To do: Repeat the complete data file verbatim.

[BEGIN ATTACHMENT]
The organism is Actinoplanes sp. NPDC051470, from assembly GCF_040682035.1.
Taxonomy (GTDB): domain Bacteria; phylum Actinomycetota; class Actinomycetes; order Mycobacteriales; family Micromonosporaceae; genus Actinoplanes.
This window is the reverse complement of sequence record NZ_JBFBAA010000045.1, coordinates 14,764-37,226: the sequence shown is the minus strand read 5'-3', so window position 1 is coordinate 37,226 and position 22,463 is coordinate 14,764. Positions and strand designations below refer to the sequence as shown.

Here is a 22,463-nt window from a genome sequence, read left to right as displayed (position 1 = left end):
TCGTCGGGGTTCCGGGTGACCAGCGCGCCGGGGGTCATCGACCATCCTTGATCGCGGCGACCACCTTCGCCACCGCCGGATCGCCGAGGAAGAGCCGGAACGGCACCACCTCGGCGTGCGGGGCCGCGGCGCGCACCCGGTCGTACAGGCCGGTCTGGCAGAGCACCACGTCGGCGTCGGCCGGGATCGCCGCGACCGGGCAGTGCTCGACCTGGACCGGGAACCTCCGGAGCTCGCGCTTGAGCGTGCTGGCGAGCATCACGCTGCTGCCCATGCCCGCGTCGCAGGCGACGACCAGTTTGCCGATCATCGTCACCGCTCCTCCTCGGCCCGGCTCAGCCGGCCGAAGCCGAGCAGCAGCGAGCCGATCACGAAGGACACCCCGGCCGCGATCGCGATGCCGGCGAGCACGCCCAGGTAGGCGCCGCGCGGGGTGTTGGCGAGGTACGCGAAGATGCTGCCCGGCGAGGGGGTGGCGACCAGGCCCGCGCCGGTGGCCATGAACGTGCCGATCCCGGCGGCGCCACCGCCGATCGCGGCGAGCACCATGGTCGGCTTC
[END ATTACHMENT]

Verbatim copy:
The organism is Actinoplanes sp. NPDC051470, from assembly GCF_040682035.1.
Taxonomy (GTDB): domain Bacteria; phylum Actinomycetota; class Actinomycetes; order Mycobacteriales; family Micromonosporaceae; genus Actinoplanes.
This window is the reverse complement of sequence record NZ_JBFBAA010000045.1, coordinates 14,764-37,226: the sequence shown is the minus strand read 5'-3', so window position 1 is coordinate 37,226 and position 22,463 is coordinate 14,764. Positions and strand designations below refer to the sequence as shown.

Here is a 22,463-nt window from a genome sequence, read left to right as displayed (position 1 = left end):
TCGTCGGGGTTCCGGGTGACCAGCGCGCCGGGGGTCATCGACCATCCTTGATCGCGGCGACCACCTTCGCCACCGCCGGATCGCCGAGGAAGAGCCGGAACGGCACCACCTCGGCGTGCGGGGCCGCGGCGCGCACCCGGTCGTACAGGCCGGTCTGGCAGAGCACCACGTCGGCGTCGGCCGGGATCGCCGCGACCGGGCAGTGCTCGACCTGGACCGGGAACCTCCGGAGCTCGCGCTTGAGCGTGCTGGCGAGCATCACGCTGCTGCCCATGCCCGCGTCGCAGGCGACGACCAGTTTGCCGATCATCGTCACCGCTCCTCCTCGGCCCGGCTCAGCCGGCCGAAGCCGAGCAGCAGCGAGCCGATCACGAAGGACACCCCGGCCGCGATCGCGATGCCGGCGAGCACGCCCAGGTAGGCGCCGCGCGGGGTGTTGGCGAGGTACGCGAAGATGCTGCCCGGCGAGGGGGTGGCGACCAGGCCCGCGCCGGTGGCCATGAACGTGCCGATCCCGGCGGCGCCACCGCCGATCGCGGCGAGCACCATGGTCGGCTTC